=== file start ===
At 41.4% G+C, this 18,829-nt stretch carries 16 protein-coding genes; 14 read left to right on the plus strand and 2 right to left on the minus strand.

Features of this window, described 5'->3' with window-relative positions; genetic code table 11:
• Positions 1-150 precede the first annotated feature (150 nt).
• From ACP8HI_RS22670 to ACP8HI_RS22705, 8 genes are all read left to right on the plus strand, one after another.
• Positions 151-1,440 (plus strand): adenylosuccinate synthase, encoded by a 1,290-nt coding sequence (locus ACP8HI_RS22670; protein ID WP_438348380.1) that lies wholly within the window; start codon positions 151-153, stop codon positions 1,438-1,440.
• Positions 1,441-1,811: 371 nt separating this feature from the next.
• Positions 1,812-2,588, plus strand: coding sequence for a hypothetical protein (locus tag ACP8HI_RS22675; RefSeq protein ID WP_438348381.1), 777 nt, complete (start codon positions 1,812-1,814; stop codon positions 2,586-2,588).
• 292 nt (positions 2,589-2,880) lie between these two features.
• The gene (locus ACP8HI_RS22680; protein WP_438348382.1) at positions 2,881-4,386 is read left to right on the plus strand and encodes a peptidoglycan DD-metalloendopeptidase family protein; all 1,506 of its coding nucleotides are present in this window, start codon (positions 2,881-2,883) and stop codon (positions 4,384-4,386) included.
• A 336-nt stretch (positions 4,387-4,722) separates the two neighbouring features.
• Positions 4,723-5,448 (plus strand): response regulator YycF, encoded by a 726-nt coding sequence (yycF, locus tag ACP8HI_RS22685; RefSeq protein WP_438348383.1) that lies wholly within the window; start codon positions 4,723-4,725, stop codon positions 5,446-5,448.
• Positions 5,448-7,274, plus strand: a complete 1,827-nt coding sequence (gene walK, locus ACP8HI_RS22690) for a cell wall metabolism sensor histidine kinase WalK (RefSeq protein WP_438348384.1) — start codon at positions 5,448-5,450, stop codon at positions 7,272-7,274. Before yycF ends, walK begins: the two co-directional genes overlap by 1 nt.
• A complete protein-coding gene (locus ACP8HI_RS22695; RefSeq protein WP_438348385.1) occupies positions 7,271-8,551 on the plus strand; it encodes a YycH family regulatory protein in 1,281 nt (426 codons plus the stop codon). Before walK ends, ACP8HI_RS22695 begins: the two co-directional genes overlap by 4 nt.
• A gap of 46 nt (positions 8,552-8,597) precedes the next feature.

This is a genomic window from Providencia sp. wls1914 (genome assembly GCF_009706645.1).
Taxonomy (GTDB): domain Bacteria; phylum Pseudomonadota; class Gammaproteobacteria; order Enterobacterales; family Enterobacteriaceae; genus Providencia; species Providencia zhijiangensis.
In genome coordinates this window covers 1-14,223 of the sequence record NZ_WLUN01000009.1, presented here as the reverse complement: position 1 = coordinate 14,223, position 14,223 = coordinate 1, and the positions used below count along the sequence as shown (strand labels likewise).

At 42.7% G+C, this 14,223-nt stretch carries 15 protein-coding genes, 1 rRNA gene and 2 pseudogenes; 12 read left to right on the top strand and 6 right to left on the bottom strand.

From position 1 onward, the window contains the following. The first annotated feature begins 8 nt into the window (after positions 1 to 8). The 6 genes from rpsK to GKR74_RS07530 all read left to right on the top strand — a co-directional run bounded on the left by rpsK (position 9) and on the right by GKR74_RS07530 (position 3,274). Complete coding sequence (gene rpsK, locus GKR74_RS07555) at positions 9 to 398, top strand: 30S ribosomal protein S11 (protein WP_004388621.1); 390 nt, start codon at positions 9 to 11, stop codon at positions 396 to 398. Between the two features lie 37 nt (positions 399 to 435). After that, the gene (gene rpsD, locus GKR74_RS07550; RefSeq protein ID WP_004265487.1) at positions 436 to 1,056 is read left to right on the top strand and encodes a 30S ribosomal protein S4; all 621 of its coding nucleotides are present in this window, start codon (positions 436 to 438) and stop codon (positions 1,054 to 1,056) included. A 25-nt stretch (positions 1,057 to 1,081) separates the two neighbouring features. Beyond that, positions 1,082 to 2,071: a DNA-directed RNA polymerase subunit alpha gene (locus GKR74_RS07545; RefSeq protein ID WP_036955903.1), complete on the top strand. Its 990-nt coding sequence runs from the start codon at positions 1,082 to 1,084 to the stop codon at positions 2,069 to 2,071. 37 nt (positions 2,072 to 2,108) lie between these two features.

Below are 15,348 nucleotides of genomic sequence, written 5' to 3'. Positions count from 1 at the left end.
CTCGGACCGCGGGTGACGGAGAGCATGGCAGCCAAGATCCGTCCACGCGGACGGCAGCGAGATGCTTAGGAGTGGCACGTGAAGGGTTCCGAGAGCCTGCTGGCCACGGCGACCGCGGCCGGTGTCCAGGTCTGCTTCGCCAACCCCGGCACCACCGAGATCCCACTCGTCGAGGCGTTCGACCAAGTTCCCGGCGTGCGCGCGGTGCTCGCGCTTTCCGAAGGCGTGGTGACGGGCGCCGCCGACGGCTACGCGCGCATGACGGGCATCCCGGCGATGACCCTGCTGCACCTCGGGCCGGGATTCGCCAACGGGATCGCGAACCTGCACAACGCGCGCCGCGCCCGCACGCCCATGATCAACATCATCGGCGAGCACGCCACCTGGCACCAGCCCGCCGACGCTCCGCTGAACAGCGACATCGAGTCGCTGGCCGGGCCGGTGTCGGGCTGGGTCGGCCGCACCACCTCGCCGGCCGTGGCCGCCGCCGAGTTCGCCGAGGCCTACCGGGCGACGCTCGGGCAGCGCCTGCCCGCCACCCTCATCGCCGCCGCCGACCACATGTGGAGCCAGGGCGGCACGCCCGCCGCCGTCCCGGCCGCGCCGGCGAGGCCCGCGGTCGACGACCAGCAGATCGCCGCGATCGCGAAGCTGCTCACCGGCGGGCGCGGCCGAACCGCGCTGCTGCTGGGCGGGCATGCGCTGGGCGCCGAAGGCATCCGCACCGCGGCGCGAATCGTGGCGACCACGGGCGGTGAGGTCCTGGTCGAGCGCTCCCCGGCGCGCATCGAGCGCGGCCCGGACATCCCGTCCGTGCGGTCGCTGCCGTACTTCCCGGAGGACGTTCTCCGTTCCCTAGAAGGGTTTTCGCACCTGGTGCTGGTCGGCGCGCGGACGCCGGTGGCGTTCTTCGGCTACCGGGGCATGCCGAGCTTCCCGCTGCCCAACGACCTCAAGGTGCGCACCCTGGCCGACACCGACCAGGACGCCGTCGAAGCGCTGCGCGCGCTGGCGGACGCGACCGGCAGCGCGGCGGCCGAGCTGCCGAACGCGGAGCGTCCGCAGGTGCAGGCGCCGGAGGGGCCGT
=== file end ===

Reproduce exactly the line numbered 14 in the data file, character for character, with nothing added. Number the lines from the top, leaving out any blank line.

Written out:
• A gap of 46 nt (positions 8,552-8,597) precedes the next feature.